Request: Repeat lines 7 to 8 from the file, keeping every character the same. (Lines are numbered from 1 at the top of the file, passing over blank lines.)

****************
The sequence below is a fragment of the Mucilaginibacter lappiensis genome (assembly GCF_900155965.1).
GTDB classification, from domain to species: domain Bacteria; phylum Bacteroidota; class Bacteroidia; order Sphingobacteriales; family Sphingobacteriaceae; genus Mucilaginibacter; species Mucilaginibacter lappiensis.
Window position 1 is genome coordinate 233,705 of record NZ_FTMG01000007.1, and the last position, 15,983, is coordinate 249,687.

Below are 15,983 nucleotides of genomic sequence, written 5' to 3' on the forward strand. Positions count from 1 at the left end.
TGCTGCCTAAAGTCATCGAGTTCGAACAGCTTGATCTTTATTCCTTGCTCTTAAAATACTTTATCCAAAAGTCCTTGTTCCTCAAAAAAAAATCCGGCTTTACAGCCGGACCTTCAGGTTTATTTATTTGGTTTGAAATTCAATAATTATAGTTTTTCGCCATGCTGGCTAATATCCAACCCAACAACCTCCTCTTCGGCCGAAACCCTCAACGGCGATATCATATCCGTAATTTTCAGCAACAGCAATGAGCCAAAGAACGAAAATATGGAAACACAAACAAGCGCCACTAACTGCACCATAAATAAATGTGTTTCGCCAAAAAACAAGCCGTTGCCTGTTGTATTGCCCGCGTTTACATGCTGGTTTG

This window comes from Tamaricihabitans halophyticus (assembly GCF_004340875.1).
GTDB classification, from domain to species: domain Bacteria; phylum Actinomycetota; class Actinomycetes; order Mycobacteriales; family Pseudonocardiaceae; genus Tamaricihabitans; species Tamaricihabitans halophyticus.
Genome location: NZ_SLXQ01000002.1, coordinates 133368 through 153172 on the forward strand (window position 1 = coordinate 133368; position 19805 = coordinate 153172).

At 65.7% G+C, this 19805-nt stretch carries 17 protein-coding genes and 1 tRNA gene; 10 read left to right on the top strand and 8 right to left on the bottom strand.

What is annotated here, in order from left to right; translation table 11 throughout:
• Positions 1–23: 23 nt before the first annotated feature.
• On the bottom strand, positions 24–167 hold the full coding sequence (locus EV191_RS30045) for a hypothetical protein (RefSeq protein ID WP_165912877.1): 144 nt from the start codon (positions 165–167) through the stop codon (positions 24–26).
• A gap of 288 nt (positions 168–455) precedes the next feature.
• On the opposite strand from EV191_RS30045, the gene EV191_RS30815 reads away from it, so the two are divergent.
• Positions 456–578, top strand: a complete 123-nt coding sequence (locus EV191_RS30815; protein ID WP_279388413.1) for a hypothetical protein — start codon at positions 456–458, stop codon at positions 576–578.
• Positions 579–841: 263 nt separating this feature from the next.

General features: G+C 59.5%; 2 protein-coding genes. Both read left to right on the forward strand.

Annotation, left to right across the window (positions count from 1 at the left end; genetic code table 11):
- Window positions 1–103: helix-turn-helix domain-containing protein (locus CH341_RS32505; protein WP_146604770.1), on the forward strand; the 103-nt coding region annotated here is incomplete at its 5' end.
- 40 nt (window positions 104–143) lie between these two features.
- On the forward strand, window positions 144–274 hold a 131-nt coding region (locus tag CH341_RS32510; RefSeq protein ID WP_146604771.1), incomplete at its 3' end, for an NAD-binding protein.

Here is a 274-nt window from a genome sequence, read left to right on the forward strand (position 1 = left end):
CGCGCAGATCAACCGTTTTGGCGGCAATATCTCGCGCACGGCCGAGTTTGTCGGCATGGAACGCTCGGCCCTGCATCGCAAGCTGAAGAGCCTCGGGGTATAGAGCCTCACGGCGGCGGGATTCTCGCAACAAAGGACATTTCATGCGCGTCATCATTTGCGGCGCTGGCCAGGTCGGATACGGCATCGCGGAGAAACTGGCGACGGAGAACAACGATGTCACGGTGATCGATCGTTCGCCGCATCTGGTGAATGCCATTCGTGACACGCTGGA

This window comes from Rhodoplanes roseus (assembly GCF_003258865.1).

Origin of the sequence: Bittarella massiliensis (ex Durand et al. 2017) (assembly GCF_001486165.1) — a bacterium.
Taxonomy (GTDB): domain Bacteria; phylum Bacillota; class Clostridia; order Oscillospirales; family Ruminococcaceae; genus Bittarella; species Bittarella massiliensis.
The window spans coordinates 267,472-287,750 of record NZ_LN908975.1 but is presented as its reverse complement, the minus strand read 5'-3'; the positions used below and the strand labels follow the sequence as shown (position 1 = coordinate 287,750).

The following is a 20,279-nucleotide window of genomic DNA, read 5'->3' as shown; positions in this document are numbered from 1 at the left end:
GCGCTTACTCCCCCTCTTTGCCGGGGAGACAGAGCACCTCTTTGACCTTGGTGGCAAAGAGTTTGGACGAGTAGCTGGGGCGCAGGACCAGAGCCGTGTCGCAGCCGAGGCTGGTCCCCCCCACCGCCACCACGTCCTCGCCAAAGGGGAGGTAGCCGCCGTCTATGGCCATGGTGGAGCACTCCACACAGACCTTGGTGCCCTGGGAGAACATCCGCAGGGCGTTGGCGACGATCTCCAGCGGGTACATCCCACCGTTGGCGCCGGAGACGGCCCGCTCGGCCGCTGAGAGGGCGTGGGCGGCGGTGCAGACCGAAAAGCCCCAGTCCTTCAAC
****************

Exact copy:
GTDB classification, from domain to species: domain Bacteria; phylum Actinomycetota; class Actinomycetes; order Mycobacteriales; family Pseudonocardiaceae; genus Tamaricihabitans; species Tamaricihabitans halophyticus.
Genome location: NZ_SLXQ01000002.1, coordinates 133368 through 153172 on the forward strand (window position 1 = coordinate 133368; position 19805 = coordinate 153172).